ΔE (pronounced “Delta E”)
Represents the degree of difference between two colours. Usually quoted in terms of CIE Lab, it is generally considered that a ΔE of 2 or less is imperceivable visually. In fact, it depends on the colour to which it applies – neutral tones show change far more readily than saturated colours.

Black Point
The density and colour of the darkest black reproducible by a device.

Black Point Compensation
A software setting that maps the black point of the source profile to the black point of the destination profile.

Calibration
The adjustment of the behavior of a device to a standard state.

Characterisation
Finding the relationship between visual colour and a device’s colour before profiling.

CIE
Commission Internationale d’Eclairage. An association of international colour scientists who produced the standards that are used as the basis of the description of colour.

CIE Lab
A device-independent colour space that attempts to uniformly represent colour as we perceive it. ‘L’ is the lightness value, ‘a’ is the red/green opponency and blue/yellow is represented on the ‘b’ axis. It is used as a conversion space (PCS) when transforming from a source profile to a destination profile.

CMM
Colour Management Module, Colour Matching Method or Colour Manipulation Model, this is the engine which performs the transformation from one colour space to another. Different CMMs may produce different colour results.

Colour Space
A representation of a device in which each colour is described as a point in space by a tristimulus value. Each individual device effectively has its own colour space.

Colour Temperature
A description of the colour of the emissions from a light source in ‘kelvins’. Lower values are redder, higher values bluer. The standard colour temperatures for a monitor is 6500ŠK despite the fact that when delivered they are generally in the 9300ŠK to 11000ŠK range. A light box or reflective viewing area should be standardised at 5000ŠK.

Density
The degree to which a surface absorbs light.

Destination Profile
A profile that defines how colours are to be converted from the PCS to the output space (device).

Embedding
Embedding a profile saves a copy of the source profile with the file so that the numeric colour values have some ‘meaning’ when taken to the next stage of the workflow.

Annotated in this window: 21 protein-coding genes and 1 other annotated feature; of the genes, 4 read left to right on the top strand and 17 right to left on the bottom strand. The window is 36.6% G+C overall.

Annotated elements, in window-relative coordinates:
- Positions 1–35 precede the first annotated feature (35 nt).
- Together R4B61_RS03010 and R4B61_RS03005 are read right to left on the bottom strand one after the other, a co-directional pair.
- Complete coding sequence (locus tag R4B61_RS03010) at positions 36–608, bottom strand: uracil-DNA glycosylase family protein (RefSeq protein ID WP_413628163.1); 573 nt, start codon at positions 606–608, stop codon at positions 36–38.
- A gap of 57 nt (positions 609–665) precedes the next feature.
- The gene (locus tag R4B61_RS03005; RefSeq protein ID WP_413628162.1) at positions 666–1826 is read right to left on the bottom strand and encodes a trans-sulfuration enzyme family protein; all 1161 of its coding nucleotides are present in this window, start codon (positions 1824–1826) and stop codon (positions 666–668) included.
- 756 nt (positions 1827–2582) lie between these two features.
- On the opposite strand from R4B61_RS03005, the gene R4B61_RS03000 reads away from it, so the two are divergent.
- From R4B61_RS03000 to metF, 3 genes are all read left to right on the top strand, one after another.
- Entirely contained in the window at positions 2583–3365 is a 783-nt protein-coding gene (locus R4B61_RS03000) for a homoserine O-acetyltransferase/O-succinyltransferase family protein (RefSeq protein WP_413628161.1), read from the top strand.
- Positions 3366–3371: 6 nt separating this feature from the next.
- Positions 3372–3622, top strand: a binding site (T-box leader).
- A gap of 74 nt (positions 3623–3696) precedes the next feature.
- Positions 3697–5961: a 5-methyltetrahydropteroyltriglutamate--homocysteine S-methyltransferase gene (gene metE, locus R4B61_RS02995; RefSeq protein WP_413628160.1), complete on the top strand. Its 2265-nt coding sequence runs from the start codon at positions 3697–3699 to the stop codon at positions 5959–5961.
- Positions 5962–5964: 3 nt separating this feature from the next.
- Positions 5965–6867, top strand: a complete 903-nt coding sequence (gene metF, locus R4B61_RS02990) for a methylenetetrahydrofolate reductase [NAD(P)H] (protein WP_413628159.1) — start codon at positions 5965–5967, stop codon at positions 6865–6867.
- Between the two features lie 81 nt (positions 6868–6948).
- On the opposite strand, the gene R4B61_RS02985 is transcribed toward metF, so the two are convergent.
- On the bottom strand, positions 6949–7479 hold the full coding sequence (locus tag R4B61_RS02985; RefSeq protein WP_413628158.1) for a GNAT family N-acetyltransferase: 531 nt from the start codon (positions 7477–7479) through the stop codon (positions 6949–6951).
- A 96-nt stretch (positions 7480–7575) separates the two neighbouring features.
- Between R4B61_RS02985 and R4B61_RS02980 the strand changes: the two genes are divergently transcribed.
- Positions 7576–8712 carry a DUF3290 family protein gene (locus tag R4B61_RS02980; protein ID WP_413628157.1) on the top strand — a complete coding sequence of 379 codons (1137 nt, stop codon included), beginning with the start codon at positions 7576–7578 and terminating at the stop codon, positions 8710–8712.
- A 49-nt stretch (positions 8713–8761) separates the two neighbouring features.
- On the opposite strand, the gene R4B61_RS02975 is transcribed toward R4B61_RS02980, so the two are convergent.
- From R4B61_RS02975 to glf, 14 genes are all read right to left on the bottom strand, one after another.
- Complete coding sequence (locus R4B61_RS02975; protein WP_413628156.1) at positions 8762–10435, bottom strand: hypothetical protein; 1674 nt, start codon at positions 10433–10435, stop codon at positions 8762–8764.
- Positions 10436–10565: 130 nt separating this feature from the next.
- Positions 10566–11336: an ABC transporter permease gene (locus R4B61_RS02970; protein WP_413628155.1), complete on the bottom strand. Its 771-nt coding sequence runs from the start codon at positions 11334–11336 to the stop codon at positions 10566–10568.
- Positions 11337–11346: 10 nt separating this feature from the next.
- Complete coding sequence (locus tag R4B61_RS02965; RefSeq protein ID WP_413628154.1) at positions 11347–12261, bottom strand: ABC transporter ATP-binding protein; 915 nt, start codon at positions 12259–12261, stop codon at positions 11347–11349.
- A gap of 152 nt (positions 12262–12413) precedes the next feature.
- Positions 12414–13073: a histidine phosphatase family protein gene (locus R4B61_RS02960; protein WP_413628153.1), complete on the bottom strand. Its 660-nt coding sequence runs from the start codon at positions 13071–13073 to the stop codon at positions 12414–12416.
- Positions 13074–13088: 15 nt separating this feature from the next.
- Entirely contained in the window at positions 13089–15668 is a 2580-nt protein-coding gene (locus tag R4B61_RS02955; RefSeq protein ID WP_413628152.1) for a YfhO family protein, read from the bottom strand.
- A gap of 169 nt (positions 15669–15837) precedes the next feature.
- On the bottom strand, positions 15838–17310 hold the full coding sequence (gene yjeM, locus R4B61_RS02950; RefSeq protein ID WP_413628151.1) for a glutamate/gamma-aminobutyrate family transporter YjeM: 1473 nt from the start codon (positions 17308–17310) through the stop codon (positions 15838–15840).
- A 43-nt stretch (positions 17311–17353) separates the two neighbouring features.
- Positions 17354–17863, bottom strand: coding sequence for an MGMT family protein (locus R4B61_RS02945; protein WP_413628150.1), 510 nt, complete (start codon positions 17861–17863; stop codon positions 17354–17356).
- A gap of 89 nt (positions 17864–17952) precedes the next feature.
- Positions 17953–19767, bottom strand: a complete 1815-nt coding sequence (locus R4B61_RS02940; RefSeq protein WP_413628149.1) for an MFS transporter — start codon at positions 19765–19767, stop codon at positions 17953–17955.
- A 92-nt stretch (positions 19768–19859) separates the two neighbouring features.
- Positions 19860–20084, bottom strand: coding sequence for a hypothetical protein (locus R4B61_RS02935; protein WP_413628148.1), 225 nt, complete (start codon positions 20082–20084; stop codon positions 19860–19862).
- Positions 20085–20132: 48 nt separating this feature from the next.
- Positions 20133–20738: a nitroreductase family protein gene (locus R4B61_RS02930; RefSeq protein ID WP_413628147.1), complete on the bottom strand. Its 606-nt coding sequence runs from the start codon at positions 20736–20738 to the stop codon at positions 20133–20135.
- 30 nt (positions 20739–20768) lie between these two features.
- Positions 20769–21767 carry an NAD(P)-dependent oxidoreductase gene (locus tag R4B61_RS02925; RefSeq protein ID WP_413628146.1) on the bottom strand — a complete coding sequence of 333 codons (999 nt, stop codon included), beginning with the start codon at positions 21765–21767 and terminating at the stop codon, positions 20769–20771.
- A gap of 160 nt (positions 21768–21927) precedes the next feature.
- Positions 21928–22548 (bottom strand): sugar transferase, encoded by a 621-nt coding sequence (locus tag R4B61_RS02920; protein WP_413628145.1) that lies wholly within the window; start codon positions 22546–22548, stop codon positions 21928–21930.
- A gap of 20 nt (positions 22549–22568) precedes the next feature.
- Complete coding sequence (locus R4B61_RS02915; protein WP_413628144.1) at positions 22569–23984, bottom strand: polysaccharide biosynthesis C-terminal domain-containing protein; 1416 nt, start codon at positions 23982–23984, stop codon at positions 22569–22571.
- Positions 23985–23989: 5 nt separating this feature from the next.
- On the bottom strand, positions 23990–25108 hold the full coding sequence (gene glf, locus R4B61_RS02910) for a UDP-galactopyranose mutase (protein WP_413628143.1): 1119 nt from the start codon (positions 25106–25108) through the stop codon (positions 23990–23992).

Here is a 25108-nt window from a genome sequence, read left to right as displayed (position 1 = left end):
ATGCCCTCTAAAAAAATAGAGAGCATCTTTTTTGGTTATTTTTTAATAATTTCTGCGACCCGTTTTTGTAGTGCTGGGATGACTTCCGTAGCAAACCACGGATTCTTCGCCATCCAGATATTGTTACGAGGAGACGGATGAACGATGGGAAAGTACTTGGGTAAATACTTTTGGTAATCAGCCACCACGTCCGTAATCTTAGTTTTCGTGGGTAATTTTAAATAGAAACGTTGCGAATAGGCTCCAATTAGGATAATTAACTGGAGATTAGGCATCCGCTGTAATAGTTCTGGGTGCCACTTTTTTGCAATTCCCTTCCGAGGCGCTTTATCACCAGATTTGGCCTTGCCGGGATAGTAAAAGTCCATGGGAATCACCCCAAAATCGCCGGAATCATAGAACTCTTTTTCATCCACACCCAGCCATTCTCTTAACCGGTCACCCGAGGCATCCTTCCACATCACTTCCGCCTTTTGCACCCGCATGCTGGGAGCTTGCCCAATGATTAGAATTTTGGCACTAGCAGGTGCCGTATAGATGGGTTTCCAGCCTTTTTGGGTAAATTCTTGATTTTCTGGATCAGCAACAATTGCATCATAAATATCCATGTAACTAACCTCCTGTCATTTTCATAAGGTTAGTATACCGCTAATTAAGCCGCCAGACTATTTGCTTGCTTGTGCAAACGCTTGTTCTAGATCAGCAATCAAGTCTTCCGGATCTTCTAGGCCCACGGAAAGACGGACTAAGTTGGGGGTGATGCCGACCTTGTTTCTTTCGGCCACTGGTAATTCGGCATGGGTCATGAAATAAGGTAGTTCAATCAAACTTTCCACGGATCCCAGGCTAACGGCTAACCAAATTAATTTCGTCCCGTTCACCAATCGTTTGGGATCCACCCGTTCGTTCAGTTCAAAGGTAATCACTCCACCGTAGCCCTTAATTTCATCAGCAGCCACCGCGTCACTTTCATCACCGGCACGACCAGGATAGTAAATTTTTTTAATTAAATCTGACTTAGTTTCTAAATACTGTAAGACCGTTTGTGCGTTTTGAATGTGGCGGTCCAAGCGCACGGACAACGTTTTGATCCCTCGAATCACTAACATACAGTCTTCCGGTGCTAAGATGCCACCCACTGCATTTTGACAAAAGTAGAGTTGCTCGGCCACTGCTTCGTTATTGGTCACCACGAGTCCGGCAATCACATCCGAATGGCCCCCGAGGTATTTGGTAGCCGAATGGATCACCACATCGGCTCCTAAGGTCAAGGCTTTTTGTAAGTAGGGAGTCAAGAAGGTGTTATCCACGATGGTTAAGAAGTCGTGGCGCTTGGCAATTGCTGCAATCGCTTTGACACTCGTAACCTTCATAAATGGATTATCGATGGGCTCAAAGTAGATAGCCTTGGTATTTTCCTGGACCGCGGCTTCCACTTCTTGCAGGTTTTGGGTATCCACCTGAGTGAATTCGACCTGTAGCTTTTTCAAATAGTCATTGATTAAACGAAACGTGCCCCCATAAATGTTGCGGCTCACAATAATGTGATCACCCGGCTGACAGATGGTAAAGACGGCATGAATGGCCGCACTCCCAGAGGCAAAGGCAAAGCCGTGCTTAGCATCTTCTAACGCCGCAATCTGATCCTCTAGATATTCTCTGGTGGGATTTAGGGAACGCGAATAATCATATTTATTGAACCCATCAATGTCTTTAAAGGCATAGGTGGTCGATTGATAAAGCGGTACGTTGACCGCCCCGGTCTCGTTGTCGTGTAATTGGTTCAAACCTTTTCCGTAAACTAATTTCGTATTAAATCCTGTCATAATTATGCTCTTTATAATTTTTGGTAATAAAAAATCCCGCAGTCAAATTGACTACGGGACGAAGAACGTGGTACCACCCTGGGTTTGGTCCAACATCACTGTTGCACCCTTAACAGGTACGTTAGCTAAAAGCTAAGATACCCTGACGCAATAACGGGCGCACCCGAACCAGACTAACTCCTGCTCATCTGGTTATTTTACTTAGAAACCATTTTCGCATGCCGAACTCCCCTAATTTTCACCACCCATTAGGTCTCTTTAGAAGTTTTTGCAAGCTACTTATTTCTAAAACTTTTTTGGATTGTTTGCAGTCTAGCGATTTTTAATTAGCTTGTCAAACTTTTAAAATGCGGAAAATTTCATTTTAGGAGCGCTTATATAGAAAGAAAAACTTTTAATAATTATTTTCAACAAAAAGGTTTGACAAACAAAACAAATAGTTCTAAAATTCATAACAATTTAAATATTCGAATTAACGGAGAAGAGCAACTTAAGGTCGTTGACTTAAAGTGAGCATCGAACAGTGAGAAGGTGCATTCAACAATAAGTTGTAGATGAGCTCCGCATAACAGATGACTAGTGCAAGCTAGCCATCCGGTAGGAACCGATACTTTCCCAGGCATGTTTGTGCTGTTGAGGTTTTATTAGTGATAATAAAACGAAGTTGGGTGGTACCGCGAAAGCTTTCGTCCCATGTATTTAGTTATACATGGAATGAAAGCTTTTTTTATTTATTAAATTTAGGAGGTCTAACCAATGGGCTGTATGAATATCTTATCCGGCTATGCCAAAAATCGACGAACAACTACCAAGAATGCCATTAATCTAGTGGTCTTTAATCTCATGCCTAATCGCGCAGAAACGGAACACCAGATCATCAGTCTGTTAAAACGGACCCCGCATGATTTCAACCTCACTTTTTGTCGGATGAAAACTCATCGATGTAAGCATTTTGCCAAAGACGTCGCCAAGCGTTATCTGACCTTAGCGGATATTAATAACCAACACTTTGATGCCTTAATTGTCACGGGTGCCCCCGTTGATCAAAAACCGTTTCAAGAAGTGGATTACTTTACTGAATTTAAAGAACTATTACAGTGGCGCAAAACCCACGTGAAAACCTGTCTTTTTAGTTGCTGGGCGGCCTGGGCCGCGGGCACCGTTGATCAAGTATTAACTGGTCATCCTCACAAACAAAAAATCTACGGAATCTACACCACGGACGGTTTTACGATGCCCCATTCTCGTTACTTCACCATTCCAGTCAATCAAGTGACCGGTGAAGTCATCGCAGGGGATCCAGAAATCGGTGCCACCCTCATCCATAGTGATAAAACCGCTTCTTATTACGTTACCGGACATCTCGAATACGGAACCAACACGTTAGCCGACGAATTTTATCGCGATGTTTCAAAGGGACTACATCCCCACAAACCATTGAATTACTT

Gamma
On a monitor gamma is the relationship between the input voltage and the output luminance. Device gamma is the degree to which the device is non-linear in its tonal behavior.

Gamut
The range of available colours that is reproducible on a specific output device. The gamut of a printer will be different for different ink/paper/profile combinations.

Gamut mapping
The re-mapping of colours from one colour space to another.

Giclee printing (pronounced gee-clay)
A relatively new field of printing that is concerned with the accurate reproduction of artworks from traditional media by means of an inkjet printer. Usually output to canvas or ‘fine art’ papers.

ICC
International Color Consortium. A group of companies who joined forces to produce a set of standards for profile formats. Most profiles are ICC profiles.

ICM
Image Color Management in the Windows implementation of ICC profiles.

Input profile
A profile that describes the way an input device (scanner or digital camera) sees colour. (N.B. A source profile is not necessarily an Input profile).

Linear Response
The relationship between stimulus and response where an increase in stimulus will result in a corresponding increase in response.

Linearisation
The process of making a device deliver a linear response. Entails setting shadow and highlight points and determining the appropriate gamma correction.

Metamerism
More precisely ‘illuminant metamerism’ is where two (spectrally) different colour samples look the same under a particular viewing condition but different under another.

PCS
A Profile Connection Space is the intermediate colour space that is used in the transformation from one profile to another.

Profile
A file that describes the relationship between visual colour and device colour of a specific device. There are many types of profile including input, output, abstract colour space and device link profiles.

Profiling
The process of ‘fingerprinting’ a device to find the relationship between visual colour and the device’s colour. Sometimes called characterization.

Rendering Intents
There are four different rendering intents – Perceptual, Relative colorimetric, absolute colorimetric and saturation. Each reflects a different set of rules for remapping colours between one colour space’s gamut and another. Perceptual is said to be the best intent for photographic use because it maintains the relativity of colour during remapping. It should be used mainly for changes between spaces of similar size. Relative colorimetric leaves in-gamut colours alone and pulls out of gamut colours in. This can result in compression of saturated tones. Absolute colorimetric rendering is the same as Relative except that it will simulate the white point in the output this makes it useful only for proofing. Saturation intent should be ignored.

Soft Proofing Displaying a simulation of the output of a document on your monitor.

Source Profile Defines how a documents colours will be converted between the first colour space to the PCS or visual colour.

Tagging
The process of associating a source profile with a document and can be achieved either by ‘assigning’ a profile within an application or embedding a profile as you save it.

White point
The intensity and colour temperature of the brightest white reproducible by a device. For a monitor this is the colour and intensity when red, green and blue guns are generating their highest output simultaneously.



 

 

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